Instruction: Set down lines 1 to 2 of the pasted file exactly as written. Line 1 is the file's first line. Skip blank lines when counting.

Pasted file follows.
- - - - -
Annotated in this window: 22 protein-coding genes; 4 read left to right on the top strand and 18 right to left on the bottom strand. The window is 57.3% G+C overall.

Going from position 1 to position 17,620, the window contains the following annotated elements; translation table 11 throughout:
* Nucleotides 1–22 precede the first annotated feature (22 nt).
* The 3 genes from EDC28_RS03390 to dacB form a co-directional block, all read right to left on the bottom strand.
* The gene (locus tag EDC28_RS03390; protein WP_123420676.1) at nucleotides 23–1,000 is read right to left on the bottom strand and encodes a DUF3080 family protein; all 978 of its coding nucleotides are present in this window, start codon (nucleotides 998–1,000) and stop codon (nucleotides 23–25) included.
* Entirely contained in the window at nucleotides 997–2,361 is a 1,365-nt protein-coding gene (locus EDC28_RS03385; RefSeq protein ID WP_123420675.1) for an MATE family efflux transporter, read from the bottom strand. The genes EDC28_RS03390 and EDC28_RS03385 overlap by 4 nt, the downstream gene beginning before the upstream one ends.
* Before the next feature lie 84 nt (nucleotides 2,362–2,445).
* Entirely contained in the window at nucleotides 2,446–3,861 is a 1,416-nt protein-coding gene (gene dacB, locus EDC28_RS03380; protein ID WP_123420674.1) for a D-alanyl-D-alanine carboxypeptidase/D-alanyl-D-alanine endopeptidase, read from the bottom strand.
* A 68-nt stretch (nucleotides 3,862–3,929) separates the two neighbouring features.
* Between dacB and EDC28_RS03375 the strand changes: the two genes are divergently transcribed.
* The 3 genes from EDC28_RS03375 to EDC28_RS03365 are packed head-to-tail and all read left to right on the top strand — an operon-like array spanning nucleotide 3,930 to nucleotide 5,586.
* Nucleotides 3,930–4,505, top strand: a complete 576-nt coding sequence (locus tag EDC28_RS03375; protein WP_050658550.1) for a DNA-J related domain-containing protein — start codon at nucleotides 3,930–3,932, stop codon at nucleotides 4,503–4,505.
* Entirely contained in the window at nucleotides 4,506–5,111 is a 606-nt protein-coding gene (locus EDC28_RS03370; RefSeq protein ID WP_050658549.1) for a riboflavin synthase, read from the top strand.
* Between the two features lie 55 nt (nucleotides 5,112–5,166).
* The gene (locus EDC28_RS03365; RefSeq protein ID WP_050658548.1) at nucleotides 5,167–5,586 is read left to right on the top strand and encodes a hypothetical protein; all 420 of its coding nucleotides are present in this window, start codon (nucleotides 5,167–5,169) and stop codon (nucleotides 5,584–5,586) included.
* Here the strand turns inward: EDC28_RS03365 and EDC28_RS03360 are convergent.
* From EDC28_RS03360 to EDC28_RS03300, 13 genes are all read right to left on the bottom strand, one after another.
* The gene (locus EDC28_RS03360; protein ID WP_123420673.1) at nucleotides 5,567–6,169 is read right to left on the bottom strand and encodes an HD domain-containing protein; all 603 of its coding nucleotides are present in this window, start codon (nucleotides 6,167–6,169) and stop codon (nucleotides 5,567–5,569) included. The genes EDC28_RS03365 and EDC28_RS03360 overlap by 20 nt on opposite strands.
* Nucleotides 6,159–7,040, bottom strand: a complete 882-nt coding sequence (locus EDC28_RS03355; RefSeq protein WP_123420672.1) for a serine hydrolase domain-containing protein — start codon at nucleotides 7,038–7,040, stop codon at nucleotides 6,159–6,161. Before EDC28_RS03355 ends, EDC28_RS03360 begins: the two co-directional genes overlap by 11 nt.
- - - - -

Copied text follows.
Annotated in this window: 22 protein-coding genes; 4 read left to right on the top strand and 18 right to left on the bottom strand. The window is 57.3% G+C overall.

Going from position 1 to position 17,620, the window contains the following annotated elements; translation table 11 throughout: